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Wednesday, February 24, 2021

CARES fund is on the way

In an effort to bring financial relief, Los Angeles Pierce College launched the CARES Emergency fund for students who have been impacted by COVID-19.

As record unemployment numbers continue to rise throughout Los Angeles County, more complications continue to affect students. 

Hardships students are experiencing include lack of proper technology or equipment to complete school work, inability to pay bills, food insecurity and homelessness.

The emergency fund which aims to alleviate those challenges has been spearheaded by Earic Dixon-Peters, vice president of student services at Pierce College.

“The process for the CARES Emergency fund started last semester because there were some students who were left out of the first $300 allocation,” Dixon-Peters said.It was those students who were not part of that federal government grant that we really wanted to focus on helping to address some of the gaps.”

Originally, the funds generated from the CARES Act stimulus package in which the Higher Education Emergency Relief Fund was established to aid students with grants that could help cover expenses related to the disruption caused by the pandemic.

The Department of Education, under Betsy DeVos, enforced community colleges to include United States citizenship as a requirement for students to qualify for the federal grant. This requirement would exclude undocumented students and DACA recipients from the fund.

In response, the California Community Colleges Chancellor’s Office led by Eloy Ortiz Oakley sued DeVos to eliminate this requirement. 

Ultimately, the U.S. District Court for the Northern District of California blocked the Department of Education from “enforcing any eligibility requirement for students to receive HEERF emergency financial aid grants with respect to any community college in California,” according to the Department of Education’s website.

Pierce College received a fund of about $900,000 to distribute to students according to Dixon-Peters.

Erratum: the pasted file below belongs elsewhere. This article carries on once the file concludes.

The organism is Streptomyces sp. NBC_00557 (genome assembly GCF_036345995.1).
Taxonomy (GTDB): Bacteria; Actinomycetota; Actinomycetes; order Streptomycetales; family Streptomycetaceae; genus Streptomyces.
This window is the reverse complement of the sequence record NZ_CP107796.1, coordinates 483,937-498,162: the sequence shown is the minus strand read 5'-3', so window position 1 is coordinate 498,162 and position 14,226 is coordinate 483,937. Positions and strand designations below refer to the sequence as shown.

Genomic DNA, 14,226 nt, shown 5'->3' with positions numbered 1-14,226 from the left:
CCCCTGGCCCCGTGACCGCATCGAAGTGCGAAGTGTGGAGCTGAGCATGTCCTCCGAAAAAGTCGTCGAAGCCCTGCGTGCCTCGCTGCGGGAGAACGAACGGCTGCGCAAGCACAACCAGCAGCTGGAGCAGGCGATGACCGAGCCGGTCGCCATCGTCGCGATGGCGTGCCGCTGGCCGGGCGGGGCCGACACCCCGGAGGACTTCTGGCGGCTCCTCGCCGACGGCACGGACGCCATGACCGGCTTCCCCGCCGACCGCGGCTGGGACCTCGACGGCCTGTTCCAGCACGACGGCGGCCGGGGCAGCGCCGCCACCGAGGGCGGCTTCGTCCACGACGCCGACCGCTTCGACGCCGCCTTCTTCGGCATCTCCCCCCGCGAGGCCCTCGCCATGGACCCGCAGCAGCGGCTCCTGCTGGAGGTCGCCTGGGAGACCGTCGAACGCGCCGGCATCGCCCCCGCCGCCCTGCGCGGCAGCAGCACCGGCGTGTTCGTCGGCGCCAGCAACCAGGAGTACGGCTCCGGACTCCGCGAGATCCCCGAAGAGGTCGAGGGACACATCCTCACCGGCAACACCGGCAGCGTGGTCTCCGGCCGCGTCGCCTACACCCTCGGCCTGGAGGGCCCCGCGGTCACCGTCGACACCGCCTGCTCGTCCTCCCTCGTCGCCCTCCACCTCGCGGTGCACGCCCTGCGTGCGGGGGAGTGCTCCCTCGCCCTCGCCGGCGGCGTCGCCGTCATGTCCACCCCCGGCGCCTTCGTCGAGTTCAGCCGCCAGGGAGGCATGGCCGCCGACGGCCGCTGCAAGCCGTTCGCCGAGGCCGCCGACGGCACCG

Students experiencing financial hardship resulting from the pandemic can apply for the CARES emergency fund, with the annual maximum being $1,000 per student.

The criteria to qualify for the grant focuses on three areas that indicate general financial hardship. The first area ranges from having difficulty paying bills to getting gas money. Second is the technology aspect where the students either don’t have Wi-Fi or don’t have access to a working electronic device. Third is for students who are experiencing homelessness or food insecurities. 

As of today, there are 442 applications and the committee members have been reviewing the applications,” Director of Financial Aid and Scholarships Anafe Robison said. “Students will receive the funds through the BankMobile process.”

For Joseph Roberson, professor and counselor for the athletic department, it’s crucial for schools to be aware of students who are in need of resources to support their educational endeavors. 

“Sometimes what we don’t see is that on a subconscious level, we can be under so much duress based on issues occurring in our society right now, and that is putting us under a constant level of emotional and psychological strain,” Roberson said. “Anything that contributes to our emotional and psychological well-being and to the stability of our mental health, is a blessing.”

For students interested in the CARES fund, the application is available in the scholarships tab in the Pierce College online portal

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